Monday, March 20, 2006

"Free fraud zone"

A documentary scheduled to run on the UK's Channel4 tonight will look at the scandal of Iraq's missing billions—huge amounts of cash, earmarked for Iraqi reconstruction, but either stolen outright by American contractors or doled out on now-familiar Bush-regime lines of loyalty.

"[R]ather than being a technical agenda, I believe it was largely a politically motivated reward-and-punishment kind of agenda," said Mary Patterson, an experienced health worker who was eventually asked to leave Iraq by James Haveman, the man appointed by the Pentagon to supervise the reconstruction of the Iraqi health service.

Haveman, who had zero experience in international health work, was however highly qualified to work for the Bush regime, with his track record of being "a loyal Bush supporter, who had campaigned for Jeb Bush, and a committed evangelical Christian."

Another plugged-in contracting company, Custer Battles, billed the U.S. government for $10 million dollars in return for $3 million of actual expenditure. "Perhaps more remarkable is that the US government, once it knew about the scam, took no legal action to recover the money."
When the coalition troops arrived in Iraq, they were received with remarkable goodwill by significant sections of the population. The coalition had control up to a point and, perhaps more importantly, it had the money to consolidate that goodwill by rebuilding Iraq, or at least make a significant start.

Best of all for the US and its allies, the money came from the Iraqis themselves.
Because the Iraqi banking system was in tatters, the funds were placed in an account with the Federal Reserve in New York. From there, most of the money was flown in cash to Baghdad.

Over the first 14 months of the occupation, 363 tonnes of new $100 bills were shipped in - $12bn, in cash. And that is where it all began to go wrong.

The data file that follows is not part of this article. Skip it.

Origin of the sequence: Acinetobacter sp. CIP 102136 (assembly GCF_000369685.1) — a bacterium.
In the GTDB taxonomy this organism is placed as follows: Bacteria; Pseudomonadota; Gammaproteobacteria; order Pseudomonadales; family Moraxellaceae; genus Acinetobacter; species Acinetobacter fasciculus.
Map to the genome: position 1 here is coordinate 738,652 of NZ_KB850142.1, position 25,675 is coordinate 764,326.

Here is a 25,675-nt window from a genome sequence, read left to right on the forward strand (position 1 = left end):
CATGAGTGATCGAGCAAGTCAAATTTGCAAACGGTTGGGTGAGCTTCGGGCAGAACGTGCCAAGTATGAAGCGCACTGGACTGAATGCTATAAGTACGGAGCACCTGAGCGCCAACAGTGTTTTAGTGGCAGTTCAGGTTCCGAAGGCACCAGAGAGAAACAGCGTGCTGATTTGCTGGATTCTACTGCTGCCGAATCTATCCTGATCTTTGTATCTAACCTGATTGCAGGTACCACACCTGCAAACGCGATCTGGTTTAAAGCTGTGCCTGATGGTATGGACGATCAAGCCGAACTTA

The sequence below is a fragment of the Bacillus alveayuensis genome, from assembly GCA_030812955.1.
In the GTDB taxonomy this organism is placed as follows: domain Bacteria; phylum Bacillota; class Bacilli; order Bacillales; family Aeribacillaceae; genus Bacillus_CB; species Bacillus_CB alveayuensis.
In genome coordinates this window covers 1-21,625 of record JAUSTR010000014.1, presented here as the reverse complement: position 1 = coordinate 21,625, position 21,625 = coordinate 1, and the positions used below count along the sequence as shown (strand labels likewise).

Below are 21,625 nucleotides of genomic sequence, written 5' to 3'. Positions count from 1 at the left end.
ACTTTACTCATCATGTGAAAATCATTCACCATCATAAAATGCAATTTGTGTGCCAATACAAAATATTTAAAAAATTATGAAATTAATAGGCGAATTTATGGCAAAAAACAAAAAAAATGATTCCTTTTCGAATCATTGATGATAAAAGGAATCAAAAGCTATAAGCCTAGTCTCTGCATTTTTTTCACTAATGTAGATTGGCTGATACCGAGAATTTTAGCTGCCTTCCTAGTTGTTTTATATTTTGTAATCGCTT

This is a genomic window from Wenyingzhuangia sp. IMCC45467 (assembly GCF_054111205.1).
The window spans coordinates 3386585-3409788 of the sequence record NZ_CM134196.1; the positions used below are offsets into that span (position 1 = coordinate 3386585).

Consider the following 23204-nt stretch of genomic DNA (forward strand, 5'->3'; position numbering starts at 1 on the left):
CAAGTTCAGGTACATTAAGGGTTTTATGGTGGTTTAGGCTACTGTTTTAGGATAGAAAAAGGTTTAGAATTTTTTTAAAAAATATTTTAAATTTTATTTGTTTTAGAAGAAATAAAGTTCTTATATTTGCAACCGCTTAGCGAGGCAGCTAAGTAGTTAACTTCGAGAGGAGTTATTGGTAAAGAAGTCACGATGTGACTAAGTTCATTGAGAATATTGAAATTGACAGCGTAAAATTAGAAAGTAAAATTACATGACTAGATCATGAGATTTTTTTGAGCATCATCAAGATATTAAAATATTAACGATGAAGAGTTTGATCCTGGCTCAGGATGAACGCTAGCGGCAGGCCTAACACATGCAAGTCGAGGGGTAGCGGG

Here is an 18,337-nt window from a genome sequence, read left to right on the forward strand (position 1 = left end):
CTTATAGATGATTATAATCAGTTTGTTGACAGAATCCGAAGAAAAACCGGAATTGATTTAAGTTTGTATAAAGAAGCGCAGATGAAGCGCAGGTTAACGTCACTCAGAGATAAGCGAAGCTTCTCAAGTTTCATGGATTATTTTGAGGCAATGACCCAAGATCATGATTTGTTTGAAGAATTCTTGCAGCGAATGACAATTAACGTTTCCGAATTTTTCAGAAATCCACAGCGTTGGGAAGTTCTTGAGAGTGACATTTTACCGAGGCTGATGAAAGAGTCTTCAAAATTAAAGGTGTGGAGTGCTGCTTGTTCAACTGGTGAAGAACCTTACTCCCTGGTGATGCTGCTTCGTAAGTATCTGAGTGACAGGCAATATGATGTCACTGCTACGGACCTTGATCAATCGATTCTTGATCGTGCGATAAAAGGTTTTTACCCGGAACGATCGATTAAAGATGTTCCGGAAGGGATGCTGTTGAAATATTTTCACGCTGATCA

"Iraq was awash in cash - in dollar bills. Piles and piles of money," says Frank Willis, a former senior official with the governing Coalition Provisional Authority. "We played football with some of the bricks of $100 bills before delivery. It was a wild-west crazy atmosphere, the likes of which none of us had ever experienced."

The environment created by the coalition positively encouraged corruption. "American law was suspended, Iraqi law was suspended, and Iraq basically became a free fraud zone," says Alan Grayson, a Florida-based attorney who represents whistleblowers now trying to expose the corruption. "In a free fire zone you can shoot at anybody you want. In a free fraud zone you can steal anything you like. And that was what they did."

Read the whole article...

It's rather important to remember that this was Iraqi money that was stolen. At the start of America's atack on Iraq, "around $23bn-worth of Iraqi money was placed in the trusteeship of the US-led coalition by the UN. The money, known as the Development Fund for Iraq and consisting of the proceeds of oil sales, frozen Iraqi bank accounts and seized Iraqi assets, was to be used in a 'transparent manner,' specified the UN, for 'purposes benefiting the people of Iraq.'"

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